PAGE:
I am on staycation this week. It means I scheduled a week off from the oncology infusion clinic, and spending the time here in Portland, where I live.
I admire nurse colleagues their ability to schedule travel vacations months in advance. They bring brochures of exotic places like Machu Picchu, Sidney, Tuscany, Spain, etc. to work, having booked cool hotels and fabulous dinner reservations. One coworker planned an extensive road trip, driving solo, through national parks. Besides being courageous, she has a sense of humor: she purchased an “inflatable man” to occupy the passenger seat of her car during the trip. Then she gave “Joe” away as a white elephant gift at our staff Christmas party. Better than a gnome.
My staycation reflects a lack of planning on my part. A few days after Christmas, I realized my mind wandered when I listened to small talk, the small talk my patients generate adapting to their role, connecting with me, making the experience pleasant for all of us. My sudden inability to concentrate on more than actual patient care signaled to me I let too much time lapse between vacations. There wasn’t enough time to coordinate David’s work schedule with mine, nevertheless, I needed a midwinter break sooner than later. Our scheduler received my request for vacation time that week.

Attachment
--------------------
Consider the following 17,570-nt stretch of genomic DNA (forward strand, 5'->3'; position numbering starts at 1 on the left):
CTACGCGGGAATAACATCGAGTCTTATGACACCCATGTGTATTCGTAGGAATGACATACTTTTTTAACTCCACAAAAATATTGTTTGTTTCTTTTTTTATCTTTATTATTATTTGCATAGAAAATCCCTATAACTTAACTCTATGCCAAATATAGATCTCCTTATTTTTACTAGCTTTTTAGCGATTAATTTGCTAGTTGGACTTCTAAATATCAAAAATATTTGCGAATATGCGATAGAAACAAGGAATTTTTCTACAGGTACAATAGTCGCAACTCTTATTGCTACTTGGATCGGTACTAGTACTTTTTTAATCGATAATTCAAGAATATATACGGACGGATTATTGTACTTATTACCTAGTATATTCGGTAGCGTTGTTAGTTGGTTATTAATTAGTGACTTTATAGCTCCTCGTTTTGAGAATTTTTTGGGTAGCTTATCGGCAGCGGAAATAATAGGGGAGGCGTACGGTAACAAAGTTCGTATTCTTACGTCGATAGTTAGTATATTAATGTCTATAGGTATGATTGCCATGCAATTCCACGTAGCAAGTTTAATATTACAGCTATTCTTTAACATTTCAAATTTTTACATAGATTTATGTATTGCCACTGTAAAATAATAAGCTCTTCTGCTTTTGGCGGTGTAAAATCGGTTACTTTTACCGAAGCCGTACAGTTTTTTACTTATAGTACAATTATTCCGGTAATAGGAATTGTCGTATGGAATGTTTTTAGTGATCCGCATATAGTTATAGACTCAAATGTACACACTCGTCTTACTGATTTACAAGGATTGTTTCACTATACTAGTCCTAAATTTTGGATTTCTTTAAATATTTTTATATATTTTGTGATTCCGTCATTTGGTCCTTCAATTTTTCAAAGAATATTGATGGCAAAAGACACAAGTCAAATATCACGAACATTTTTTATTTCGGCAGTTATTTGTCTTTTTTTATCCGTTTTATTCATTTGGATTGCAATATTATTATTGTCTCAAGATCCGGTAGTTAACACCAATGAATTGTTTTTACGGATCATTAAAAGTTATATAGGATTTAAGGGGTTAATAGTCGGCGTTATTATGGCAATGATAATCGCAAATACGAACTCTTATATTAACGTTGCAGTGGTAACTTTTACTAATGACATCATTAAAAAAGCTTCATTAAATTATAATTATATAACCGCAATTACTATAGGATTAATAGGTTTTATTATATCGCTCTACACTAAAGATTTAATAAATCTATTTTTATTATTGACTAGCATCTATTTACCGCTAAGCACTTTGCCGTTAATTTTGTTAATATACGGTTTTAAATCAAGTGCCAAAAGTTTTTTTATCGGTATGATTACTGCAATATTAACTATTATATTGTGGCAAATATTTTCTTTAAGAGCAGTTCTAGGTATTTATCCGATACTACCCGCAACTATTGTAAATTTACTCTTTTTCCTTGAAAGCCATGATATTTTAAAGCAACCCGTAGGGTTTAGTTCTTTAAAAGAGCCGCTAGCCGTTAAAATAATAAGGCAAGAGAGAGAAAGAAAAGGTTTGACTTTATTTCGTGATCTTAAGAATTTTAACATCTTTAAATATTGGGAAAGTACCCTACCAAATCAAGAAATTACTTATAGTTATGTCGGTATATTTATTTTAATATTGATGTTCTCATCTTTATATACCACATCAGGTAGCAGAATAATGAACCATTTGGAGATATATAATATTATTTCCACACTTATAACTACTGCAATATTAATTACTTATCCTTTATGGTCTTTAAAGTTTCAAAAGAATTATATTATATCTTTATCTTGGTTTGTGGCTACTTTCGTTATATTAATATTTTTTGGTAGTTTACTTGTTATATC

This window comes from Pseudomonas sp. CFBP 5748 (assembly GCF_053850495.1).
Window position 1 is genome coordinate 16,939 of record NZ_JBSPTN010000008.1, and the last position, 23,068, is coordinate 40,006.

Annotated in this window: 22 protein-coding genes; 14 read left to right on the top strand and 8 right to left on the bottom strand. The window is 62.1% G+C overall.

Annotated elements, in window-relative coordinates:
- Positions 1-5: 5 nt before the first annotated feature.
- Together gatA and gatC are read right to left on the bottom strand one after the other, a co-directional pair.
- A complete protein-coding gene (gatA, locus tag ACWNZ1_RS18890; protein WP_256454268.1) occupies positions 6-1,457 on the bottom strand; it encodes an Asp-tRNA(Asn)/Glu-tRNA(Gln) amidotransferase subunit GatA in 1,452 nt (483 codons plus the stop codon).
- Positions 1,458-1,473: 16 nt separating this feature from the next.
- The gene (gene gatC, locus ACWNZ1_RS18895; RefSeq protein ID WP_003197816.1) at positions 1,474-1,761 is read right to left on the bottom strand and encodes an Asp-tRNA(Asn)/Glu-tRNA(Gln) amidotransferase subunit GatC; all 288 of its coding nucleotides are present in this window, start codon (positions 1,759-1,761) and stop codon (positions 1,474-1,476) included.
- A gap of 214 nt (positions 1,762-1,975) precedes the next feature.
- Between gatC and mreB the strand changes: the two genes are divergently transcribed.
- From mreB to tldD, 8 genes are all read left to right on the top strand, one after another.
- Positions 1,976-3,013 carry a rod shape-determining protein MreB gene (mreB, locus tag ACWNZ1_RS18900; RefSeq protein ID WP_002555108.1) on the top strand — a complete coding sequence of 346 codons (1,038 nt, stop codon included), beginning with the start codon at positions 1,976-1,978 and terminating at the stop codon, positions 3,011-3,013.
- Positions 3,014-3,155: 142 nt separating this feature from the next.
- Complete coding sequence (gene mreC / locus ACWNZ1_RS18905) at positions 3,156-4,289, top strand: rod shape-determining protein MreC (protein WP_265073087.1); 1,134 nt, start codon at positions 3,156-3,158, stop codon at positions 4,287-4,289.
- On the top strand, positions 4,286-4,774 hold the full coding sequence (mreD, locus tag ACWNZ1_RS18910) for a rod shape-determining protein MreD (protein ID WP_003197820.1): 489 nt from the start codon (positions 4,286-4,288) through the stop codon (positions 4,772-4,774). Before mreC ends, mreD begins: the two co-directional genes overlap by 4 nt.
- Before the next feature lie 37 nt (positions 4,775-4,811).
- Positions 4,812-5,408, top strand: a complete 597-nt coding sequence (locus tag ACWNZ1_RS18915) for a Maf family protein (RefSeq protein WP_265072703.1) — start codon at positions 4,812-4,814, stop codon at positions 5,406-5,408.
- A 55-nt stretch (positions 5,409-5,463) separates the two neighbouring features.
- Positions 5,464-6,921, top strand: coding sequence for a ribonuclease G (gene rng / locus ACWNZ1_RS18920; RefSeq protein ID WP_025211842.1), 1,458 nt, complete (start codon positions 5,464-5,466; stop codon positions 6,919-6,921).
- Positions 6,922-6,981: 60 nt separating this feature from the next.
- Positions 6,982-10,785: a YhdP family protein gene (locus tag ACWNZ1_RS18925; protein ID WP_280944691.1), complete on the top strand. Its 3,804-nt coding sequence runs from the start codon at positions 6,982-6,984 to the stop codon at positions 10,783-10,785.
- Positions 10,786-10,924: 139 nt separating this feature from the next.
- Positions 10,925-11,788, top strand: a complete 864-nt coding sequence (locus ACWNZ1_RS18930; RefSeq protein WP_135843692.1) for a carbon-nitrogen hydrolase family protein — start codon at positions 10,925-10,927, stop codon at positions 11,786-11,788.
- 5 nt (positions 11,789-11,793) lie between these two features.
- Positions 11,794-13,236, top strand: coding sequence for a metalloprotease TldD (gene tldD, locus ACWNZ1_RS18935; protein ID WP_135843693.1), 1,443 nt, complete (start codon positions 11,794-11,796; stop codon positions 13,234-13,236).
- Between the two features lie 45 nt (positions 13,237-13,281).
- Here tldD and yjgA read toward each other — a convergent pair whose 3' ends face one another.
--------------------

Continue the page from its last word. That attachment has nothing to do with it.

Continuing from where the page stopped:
So, how am I spending the time off? I booked a fallback Pedi Mani, then met a girlfriend for Happy Hour at a new tapas bar the first day. Over the weekend, David booked a two-night stay for us at a hotel on the Willamette River. The off-season rates were great. We saw the French film Le Havre, leisurely dined at restaurants we’ve only talked about, and slept in. I’ve booked a spa day for myself, complete with green tea service, and lunch later this week.
After that, who cares?